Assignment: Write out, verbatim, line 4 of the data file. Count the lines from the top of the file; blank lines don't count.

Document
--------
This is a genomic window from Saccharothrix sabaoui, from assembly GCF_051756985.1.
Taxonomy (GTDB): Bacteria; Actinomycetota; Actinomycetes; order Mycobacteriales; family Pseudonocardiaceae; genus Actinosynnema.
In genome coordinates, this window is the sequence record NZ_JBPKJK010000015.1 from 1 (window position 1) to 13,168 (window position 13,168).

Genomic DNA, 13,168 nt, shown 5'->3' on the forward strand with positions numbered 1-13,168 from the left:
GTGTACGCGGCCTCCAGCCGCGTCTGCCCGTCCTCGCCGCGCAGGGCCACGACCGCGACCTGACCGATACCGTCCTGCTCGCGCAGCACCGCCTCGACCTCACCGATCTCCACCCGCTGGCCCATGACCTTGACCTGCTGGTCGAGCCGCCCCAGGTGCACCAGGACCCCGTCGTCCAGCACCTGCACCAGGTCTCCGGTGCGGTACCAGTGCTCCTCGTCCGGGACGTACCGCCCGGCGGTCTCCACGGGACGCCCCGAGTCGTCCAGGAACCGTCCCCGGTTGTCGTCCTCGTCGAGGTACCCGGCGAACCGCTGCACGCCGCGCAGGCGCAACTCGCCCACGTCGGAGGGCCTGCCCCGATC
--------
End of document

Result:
Genomic DNA, 13,168 nt, shown 5'->3' on the forward strand with positions numbered 1-13,168 from the left: